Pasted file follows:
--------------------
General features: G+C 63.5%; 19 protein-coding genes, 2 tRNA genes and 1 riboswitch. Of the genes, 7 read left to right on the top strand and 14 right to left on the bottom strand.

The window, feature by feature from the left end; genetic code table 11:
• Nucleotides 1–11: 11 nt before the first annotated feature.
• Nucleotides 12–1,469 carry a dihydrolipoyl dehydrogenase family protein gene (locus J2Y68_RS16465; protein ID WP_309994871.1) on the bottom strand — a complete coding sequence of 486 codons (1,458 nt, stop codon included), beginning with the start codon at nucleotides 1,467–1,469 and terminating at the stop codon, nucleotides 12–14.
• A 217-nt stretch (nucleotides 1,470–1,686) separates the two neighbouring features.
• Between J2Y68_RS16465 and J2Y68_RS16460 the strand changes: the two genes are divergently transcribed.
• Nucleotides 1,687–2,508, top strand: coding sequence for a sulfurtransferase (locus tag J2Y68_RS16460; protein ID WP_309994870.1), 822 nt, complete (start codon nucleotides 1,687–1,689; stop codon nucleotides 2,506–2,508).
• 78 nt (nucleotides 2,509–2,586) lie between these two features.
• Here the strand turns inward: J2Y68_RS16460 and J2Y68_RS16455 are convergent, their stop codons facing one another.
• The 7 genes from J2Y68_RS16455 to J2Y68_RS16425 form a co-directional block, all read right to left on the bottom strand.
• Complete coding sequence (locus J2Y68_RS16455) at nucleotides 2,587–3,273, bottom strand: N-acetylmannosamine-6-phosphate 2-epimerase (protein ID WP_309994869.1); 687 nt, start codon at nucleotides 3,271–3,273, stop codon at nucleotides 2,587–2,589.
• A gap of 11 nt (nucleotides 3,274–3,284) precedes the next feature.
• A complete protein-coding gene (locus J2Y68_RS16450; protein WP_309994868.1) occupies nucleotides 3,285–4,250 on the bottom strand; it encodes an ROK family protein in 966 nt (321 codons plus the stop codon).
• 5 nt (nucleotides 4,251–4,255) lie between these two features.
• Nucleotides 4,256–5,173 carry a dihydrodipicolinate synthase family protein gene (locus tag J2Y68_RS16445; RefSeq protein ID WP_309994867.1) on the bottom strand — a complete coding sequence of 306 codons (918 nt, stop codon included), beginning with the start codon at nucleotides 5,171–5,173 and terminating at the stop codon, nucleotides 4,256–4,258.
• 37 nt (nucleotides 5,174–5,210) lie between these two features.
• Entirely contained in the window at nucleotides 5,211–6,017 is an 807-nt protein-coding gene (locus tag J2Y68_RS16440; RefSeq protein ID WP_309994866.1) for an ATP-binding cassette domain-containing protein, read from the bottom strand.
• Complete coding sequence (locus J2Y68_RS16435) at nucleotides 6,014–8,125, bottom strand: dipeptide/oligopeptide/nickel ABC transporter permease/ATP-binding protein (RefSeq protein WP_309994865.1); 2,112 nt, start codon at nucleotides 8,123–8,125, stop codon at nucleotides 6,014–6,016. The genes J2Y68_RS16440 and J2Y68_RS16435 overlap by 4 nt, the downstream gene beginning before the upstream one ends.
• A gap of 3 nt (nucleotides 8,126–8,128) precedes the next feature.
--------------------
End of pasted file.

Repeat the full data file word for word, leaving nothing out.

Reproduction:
General features: G+C 63.5%; 19 protein-coding genes, 2 tRNA genes and 1 riboswitch. Of the genes, 7 read left to right on the top strand and 14 right to left on the bottom strand.

The window, feature by feature from the left end; genetic code table 11:
• Nucleotides 1–11: 11 nt before the first annotated feature.
• Nucleotides 12–1,469 carry a dihydrolipoyl dehydrogenase family protein gene (locus J2Y68_RS16465; protein ID WP_309994871.1) on the bottom strand — a complete coding sequence of 486 codons (1,458 nt, stop codon included), beginning with the start codon at nucleotides 1,467–1,469 and terminating at the stop codon, nucleotides 12–14.
• A 217-nt stretch (nucleotides 1,470–1,686) separates the two neighbouring features.
• Between J2Y68_RS16465 and J2Y68_RS16460 the strand changes: the two genes are divergently transcribed.
• Nucleotides 1,687–2,508, top strand: coding sequence for a sulfurtransferase (locus tag J2Y68_RS16460; protein ID WP_309994870.1), 822 nt, complete (start codon nucleotides 1,687–1,689; stop codon nucleotides 2,506–2,508).
• 78 nt (nucleotides 2,509–2,586) lie between these two features.
• Here the strand turns inward: J2Y68_RS16460 and J2Y68_RS16455 are convergent, their stop codons facing one another.
• The 7 genes from J2Y68_RS16455 to J2Y68_RS16425 form a co-directional block, all read right to left on the bottom strand.
• Complete coding sequence (locus J2Y68_RS16455) at nucleotides 2,587–3,273, bottom strand: N-acetylmannosamine-6-phosphate 2-epimerase (protein ID WP_309994869.1); 687 nt, start codon at nucleotides 3,271–3,273, stop codon at nucleotides 2,587–2,589.
• A gap of 11 nt (nucleotides 3,274–3,284) precedes the next feature.
• A complete protein-coding gene (locus J2Y68_RS16450; protein WP_309994868.1) occupies nucleotides 3,285–4,250 on the bottom strand; it encodes an ROK family protein in 966 nt (321 codons plus the stop codon).
• 5 nt (nucleotides 4,251–4,255) lie between these two features.
• Nucleotides 4,256–5,173 carry a dihydrodipicolinate synthase family protein gene (locus tag J2Y68_RS16445; RefSeq protein ID WP_309994867.1) on the bottom strand — a complete coding sequence of 306 codons (918 nt, stop codon included), beginning with the start codon at nucleotides 5,171–5,173 and terminating at the stop codon, nucleotides 4,256–4,258.
• 37 nt (nucleotides 5,174–5,210) lie between these two features.
• Entirely contained in the window at nucleotides 5,211–6,017 is an 807-nt protein-coding gene (locus tag J2Y68_RS16440; RefSeq protein ID WP_309994866.1) for an ATP-binding cassette domain-containing protein, read from the bottom strand.
• Complete coding sequence (locus J2Y68_RS16435) at nucleotides 6,014–8,125, bottom strand: dipeptide/oligopeptide/nickel ABC transporter permease/ATP-binding protein (RefSeq protein WP_309994865.1); 2,112 nt, start codon at nucleotides 8,123–8,125, stop codon at nucleotides 6,014–6,016. The genes J2Y68_RS16440 and J2Y68_RS16435 overlap by 4 nt, the downstream gene beginning before the upstream one ends.
• A gap of 3 nt (nucleotides 8,126–8,128) precedes the next feature.